Please welcome short story/novella writer Cathleen Maza to the blog! Cathleen writes contemporary fiction and young adult fantasy/adventure.
When and how did you decide to become a writer?
I honestly can’t think of a time when I wasn’t creating stories and writing them down to share with my sisters, cousins, friends, or whoever I could get to listen. Back in high school, I was excited to always be given a lot of dedicated space in the literary magazine. As I became an adult, it grew harder to make writing a priority. I spent a number of years working in corporate and educational office settings, where I would often jot down ideas during work days and save them to create stories in my spare time. When my daughter was in elementary school, I quit working outside of the home and dedicated myself to full-time writing. Now that she’s in high school, I’m happy to say that I’ve completely settled into my dream career as an author.
Where do you get inspiration for your stories?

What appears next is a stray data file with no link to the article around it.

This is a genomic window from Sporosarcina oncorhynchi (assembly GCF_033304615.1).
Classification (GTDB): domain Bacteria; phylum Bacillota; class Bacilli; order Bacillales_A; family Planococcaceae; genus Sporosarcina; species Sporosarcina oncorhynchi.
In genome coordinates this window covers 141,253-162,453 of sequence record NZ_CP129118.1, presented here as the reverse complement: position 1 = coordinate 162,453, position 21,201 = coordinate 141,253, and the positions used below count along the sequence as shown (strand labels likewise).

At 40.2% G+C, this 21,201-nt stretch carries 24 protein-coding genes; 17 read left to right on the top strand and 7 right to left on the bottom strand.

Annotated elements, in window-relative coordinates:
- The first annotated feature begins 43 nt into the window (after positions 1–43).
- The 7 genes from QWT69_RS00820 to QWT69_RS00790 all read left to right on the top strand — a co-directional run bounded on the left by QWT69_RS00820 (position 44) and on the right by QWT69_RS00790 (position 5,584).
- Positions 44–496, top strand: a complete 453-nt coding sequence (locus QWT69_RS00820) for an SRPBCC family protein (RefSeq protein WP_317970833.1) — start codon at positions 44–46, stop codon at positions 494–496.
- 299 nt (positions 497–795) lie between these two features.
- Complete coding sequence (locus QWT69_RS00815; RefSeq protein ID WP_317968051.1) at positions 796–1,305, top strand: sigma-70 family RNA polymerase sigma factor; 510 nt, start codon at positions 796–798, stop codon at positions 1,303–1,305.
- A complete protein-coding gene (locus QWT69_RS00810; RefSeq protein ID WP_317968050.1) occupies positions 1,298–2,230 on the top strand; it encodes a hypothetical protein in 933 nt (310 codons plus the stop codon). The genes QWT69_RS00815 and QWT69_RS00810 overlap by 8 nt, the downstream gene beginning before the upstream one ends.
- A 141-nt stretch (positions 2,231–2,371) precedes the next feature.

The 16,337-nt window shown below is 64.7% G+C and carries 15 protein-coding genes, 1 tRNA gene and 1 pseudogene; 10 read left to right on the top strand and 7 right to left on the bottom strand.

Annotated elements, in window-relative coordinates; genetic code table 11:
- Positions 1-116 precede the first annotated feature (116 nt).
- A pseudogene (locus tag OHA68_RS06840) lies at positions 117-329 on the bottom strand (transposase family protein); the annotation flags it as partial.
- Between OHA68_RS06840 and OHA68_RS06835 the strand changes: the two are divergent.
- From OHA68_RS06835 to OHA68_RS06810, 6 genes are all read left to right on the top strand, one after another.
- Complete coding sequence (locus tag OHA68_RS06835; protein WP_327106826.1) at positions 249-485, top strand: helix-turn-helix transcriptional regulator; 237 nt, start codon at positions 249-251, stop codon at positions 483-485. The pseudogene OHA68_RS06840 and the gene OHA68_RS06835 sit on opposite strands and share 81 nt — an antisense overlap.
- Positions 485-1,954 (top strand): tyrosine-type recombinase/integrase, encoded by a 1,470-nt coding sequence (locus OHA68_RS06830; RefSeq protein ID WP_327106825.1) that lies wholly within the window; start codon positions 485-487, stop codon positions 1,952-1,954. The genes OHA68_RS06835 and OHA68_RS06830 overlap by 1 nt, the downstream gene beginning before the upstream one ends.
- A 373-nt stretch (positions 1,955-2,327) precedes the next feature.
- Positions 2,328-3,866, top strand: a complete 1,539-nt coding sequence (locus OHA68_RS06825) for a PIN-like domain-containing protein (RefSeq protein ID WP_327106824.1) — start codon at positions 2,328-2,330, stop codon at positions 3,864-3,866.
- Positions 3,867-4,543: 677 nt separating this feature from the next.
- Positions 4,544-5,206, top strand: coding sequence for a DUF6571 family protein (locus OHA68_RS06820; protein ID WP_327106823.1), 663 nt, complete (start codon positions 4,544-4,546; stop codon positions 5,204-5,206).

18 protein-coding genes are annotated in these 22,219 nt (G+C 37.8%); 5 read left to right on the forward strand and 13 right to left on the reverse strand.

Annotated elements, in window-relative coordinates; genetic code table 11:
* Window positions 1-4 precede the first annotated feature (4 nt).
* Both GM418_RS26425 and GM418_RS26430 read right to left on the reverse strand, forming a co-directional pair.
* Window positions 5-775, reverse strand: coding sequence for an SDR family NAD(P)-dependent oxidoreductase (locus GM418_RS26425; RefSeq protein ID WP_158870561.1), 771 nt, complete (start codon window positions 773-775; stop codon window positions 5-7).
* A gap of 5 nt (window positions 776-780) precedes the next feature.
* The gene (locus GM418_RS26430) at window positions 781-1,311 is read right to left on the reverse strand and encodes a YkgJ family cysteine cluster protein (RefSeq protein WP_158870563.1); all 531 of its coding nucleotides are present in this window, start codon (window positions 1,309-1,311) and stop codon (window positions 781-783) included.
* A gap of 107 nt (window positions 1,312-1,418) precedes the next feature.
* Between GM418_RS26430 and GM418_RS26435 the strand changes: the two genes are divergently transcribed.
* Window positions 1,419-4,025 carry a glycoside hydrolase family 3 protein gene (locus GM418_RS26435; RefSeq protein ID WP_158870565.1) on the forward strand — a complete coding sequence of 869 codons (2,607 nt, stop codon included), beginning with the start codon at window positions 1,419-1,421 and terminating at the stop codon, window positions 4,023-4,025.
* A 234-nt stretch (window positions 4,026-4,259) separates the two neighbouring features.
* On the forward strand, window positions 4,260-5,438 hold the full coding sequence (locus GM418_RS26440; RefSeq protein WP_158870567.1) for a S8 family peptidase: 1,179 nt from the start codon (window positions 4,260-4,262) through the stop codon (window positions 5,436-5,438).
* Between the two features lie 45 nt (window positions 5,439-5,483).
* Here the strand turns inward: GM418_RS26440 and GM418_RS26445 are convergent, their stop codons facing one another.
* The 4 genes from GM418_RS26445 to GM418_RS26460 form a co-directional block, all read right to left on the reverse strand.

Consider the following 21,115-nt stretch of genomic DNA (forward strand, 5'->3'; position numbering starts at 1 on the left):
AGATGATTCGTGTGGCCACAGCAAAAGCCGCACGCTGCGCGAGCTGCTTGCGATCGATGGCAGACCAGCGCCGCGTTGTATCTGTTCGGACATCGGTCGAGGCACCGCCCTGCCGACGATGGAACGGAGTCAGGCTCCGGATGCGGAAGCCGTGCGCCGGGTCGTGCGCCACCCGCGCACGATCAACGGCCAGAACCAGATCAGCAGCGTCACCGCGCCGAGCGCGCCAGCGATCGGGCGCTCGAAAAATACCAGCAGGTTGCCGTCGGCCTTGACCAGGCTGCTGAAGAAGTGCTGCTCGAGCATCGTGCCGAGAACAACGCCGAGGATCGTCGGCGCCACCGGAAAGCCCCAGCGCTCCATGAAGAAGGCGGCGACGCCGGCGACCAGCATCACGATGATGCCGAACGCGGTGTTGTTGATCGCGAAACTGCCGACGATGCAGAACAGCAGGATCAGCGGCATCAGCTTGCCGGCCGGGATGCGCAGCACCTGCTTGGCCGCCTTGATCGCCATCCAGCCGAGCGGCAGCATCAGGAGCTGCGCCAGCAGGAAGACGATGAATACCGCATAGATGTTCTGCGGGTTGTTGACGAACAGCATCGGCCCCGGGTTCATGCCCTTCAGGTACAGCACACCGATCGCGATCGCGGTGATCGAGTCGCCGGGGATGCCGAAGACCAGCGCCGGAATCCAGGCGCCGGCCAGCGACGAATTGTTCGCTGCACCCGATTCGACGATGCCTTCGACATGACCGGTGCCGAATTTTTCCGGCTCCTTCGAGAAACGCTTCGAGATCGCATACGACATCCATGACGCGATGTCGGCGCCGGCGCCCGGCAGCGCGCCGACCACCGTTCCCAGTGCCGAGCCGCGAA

I work mainly from life experience and the voices in my own head. I like to say that there’s a small piece of me in almost everything I write. When I publish traditionally in literary magazines, a story may be something I create around a specific submission call. More often, though, I’ll simply hear an interesting idea or bit of conversation and it will be enough of a catalyst to get my creative muse off and running.
What makes you unique as a writer? What sets you apart?
I think that my style of writing, as well as the material I write, both set me apart. I write short contemporary fiction and young adult fantasy/adventure.
I know a lot of writers experiment with short stories, but I’ve actually chosen them as my main genre. I love the challenge of delivering a decent literary tale in a neat package of seven thousand words or less. I’ve had many editors refer to my writing as having “a uniquely eloquent style”.
I write fantasy/adventure novellas for young adults as a break from my heavier adult material. I feel that the novella is a sadly under used format, so I’m hoping to revive some interest with a six part novella series. (Two have already been published and I’m currently writing the third.) If the novellas don’t catch on independently, I will probably re-publish them as a novel at the end of the series. For now, I’m not afraid to experiment.
Where can we learn more about you?